Since September 2001, progress in Afghanistan has been remarkable: the al-Qaida safe haven in Afghanistan was eliminated and the Taliban removed from power; security was established for a political process in which the people of the country have freely elected a president and parliament; military units spear-headed an effort to bring the significant resources and expertise of the international community to help Afghanistan begin to address many of its longstanding problems; and the United States, along with our international partners and the Afghan government and people, has begun the difficult work of helping Afghans build the institutions and infrastructure that are the key to the future of their country.
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Given this progress, there is still a very strong notion of ''consent'' in this countrythe Afghan people are very appreciative of the help they have received from international troops, especially those from the United States, and there is a strong, broad-based desire for such troops to remain in the country. But much work needs to be done and progress is not guaranteed. Helping Afghans build infrastructure, which in many regions is nonexistent, attack endemic corruption, address narco-trafficking, train their Army and police, all while fighting an insurgency that remains patient, hidden, and dangerous, are tasks that will require years. As in Iraq, an essential element of achieving overall success will depend on the leadership, character, and vision of Afghanistan's elected leaders.
I will now be happy to answer your questions.
Ms. ROS-LEHTINEN. Thank you so much. Mr. Schweich.
STATEMENT OF MR. THOMAS A. SCHWEICH, PRINCIPAL DEPUTY ASSISTANT SECRETARY, BUREAU OF INTERNATIONAL NARCOTICS AND LAW ENFORCEMENT AFFAIRS, U.S. DEPARTMENT OF STATE
Mr. SCHWEICH. Distinguished Chairs Ros-Lehtinen, Rohrabacher, Congressman Ackerman, and Delahunt, and Distinguished Members of the Subcommittees, I thank you for the opportunity to discuss our efforts to assist the people of Afghanistan in their battle against the narcotics trade.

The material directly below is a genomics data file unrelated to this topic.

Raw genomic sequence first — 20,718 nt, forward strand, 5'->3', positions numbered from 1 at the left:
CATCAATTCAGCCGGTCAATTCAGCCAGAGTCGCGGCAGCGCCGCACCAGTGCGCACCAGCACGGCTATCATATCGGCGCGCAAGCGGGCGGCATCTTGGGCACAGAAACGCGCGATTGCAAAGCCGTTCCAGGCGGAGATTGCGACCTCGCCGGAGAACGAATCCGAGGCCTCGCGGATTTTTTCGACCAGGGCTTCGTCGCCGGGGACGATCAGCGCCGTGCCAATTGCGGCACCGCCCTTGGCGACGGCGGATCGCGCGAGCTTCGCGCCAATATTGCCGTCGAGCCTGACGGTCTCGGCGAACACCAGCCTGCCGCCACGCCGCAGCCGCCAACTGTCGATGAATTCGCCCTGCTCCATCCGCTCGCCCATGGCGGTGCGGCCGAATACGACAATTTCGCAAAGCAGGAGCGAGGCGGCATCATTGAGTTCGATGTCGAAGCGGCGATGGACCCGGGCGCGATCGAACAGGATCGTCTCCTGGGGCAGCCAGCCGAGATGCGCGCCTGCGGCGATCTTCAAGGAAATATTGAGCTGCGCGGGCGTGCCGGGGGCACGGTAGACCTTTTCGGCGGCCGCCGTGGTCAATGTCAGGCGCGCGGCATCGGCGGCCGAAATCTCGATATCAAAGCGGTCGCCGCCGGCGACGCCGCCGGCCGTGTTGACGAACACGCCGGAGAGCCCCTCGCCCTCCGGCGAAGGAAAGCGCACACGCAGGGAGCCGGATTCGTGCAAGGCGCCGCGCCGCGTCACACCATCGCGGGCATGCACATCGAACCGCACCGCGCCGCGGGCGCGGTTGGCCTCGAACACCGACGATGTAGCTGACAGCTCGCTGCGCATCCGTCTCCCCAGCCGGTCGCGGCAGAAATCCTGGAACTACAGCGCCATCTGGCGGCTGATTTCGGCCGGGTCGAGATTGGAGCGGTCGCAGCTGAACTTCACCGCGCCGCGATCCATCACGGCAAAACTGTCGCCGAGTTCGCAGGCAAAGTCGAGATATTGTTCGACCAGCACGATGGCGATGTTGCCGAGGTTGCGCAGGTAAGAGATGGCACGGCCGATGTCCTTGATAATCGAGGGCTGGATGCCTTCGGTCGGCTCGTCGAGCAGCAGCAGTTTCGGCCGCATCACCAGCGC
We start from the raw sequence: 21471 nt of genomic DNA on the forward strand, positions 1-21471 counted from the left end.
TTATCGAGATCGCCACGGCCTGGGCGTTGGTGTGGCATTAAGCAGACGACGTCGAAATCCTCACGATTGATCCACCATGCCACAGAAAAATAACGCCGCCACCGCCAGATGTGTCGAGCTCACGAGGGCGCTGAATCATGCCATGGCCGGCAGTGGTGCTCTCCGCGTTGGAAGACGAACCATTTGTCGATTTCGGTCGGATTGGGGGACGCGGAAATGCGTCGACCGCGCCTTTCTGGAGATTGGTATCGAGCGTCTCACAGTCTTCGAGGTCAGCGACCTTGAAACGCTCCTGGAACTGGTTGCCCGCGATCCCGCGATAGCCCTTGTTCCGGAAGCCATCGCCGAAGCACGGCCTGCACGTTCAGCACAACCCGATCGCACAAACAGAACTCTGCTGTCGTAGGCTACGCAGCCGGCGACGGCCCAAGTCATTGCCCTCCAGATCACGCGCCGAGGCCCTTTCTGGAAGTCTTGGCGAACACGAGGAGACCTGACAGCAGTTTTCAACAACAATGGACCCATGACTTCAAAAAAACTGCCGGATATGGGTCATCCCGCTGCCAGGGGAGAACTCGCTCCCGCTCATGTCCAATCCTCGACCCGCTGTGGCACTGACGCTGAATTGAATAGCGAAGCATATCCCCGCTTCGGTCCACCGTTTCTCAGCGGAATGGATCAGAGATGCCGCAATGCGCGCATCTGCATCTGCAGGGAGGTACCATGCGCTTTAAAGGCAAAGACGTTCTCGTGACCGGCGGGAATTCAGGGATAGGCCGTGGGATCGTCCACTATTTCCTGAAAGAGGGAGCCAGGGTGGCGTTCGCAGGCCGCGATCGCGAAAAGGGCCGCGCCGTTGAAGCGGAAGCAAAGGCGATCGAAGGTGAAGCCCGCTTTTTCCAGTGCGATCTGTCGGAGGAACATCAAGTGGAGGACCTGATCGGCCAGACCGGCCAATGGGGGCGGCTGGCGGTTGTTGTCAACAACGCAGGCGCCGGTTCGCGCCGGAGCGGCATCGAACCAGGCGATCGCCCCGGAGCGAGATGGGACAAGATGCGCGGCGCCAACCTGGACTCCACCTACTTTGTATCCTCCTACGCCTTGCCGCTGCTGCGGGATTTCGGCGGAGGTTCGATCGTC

I would also like to express our thanks for the continued commitment of Congress to Afghanistan, and for its support for its programs. I submitted a very detailed and lengthy statement,a nd in the interest of time, I will summarize that very quickly, Madam Chairperson.
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The United Nations estimates that the drug trade represents up to a third of Afghanistan's total Gross Domestic Product. We believe that fostering a stable democracy in Afghanistan requires curbing the drug economy and the related criminality and corruption in the region.
We believe that this will be a very long and hard effort. The good newsin 2005 there was a drop in opium cultivation from 2004is quite frankly tempered by the widespread reporting now that poppy planting is again on the rise this year.
Indeed, the NATO Supreme Allied Commander identified narcotics as an internal demon and the most serious problem facing Afghanistan today. At INL (Bureau for International Narcotics and Law Enforcement Affairs) we are very concerned that the cultivation, production, and trafficking of opiates is a destablizing influence across the country, and particularly dangerous in a situation like Afghanistan, which is an emerging democracy.